What do Eleanor, Fionn, David, Georgina and Hector have in common? They were all names of storms in the UK since the beginning of this year and were no doubt the cause of much damage, both to person and property. In the Court of Appeal judgment now handed down in Witley Parish Council v Cavanagh  EWCA Civ 2232 the court has considered the issue of liability for damage when a tree falls in stormy winds. It’s a judgment that will resonate for councils and landowners as to the approach of the court when considering the adequacy of an adopted tree inspection regime.
The claimant was seriously injured when a large mature lime tree fell across the road onto the single decker bus he was driving. The tree falling also caused extensive damage to the upper part of a house on the opposite side of the road which was only saved from more severe damage by the claimant’s bus.
The tree was on land owned by Witley Parish Council (“Witley”) which accepted that it owed a duty of care to act as a reasonable and prudent landowner including acting to avoid apparent danger and with a duty to undertake regular inspections. Witley operated a system of inspecting the trees on its land every three years and considered that to be reasonable. In his claim against Witley the claimant alleged that there should have been more frequent inspections.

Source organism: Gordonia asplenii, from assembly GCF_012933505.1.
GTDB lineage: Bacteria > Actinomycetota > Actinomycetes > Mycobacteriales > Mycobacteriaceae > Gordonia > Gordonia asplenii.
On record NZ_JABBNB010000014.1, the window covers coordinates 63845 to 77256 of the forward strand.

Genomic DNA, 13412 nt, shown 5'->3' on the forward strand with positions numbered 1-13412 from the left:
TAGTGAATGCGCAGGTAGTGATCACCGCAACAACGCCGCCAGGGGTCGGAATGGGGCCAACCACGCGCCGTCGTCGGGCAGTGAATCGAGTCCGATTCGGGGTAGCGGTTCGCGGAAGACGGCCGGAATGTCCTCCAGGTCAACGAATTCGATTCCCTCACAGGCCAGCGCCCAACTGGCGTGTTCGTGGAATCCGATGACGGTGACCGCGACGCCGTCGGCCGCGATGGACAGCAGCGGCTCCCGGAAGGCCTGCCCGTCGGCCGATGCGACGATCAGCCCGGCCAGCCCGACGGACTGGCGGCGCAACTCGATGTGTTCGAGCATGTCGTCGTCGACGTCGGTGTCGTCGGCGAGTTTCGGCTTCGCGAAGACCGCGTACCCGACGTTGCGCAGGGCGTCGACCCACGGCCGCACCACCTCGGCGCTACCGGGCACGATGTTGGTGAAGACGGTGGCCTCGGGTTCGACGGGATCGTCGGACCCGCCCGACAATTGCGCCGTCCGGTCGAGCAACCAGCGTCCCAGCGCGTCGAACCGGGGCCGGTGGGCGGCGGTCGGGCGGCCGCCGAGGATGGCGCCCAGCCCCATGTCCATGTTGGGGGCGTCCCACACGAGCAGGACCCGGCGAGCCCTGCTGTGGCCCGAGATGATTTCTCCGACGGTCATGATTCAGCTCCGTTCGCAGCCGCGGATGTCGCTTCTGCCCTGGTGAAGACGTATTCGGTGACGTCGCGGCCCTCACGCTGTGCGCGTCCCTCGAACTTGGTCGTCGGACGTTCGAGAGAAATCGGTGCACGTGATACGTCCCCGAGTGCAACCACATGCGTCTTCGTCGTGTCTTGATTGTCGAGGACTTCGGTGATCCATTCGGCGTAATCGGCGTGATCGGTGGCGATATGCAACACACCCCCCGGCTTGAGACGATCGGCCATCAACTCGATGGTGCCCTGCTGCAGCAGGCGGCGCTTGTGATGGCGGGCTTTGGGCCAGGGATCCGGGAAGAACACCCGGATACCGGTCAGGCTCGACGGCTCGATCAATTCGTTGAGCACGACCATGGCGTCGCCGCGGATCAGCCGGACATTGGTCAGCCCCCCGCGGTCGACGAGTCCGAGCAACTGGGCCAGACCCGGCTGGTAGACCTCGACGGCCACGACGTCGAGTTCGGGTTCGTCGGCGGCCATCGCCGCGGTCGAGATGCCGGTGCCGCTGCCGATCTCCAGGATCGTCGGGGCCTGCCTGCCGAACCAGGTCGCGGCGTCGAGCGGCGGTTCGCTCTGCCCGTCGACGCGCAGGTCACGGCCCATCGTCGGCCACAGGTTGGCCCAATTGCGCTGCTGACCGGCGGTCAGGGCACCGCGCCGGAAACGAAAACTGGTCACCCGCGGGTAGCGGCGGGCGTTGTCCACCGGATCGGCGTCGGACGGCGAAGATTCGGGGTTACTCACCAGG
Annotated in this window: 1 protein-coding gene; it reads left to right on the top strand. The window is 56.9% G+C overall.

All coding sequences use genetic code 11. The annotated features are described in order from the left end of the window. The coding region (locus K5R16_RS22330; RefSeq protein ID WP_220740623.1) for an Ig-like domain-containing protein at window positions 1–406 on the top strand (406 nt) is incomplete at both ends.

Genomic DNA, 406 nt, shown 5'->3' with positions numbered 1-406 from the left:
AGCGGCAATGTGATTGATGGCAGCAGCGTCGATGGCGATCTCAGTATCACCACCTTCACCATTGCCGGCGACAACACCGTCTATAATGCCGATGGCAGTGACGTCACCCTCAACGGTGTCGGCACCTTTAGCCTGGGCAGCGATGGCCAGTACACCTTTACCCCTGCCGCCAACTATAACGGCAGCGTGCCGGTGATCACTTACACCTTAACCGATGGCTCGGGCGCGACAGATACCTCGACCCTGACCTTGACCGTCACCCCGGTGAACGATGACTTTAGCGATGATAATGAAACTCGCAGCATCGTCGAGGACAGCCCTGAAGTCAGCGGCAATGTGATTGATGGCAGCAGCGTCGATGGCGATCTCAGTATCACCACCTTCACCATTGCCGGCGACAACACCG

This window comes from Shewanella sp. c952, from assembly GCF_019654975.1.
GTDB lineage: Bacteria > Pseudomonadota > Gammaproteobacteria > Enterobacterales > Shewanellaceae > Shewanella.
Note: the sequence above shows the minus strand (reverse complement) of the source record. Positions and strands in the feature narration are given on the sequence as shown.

By the time of the trial all parties were in agreement that the tree had fallen due to extensive decay in the root system extending into the base of the trunk, with high winds being a contributory factor or trigger.
The first instance decision
Of relevance was the location and type of the tree and consequences if it were to fall. It was set in the pavement of a busy public road; adjacent to a bus stop and shelter; close to property; leant towards the road; was over 20 metres high, old and heavy. As a result the judge determined that it was in a high risk position and that if it failed it would cause severe damage.
The principles to be applied in determining the extent of a tree owner’s duty (by reference to the Forestry Commission Practice Guide (2000) (“the FC Guide”) were outlined to be;
- Where the tree is within an area where people, or high value property, are within falling distance – there is a duty to inspect;
- Where it can reasonably be foreseen that there is a risk of serious injury / damage – there is a duty to minimise that risk.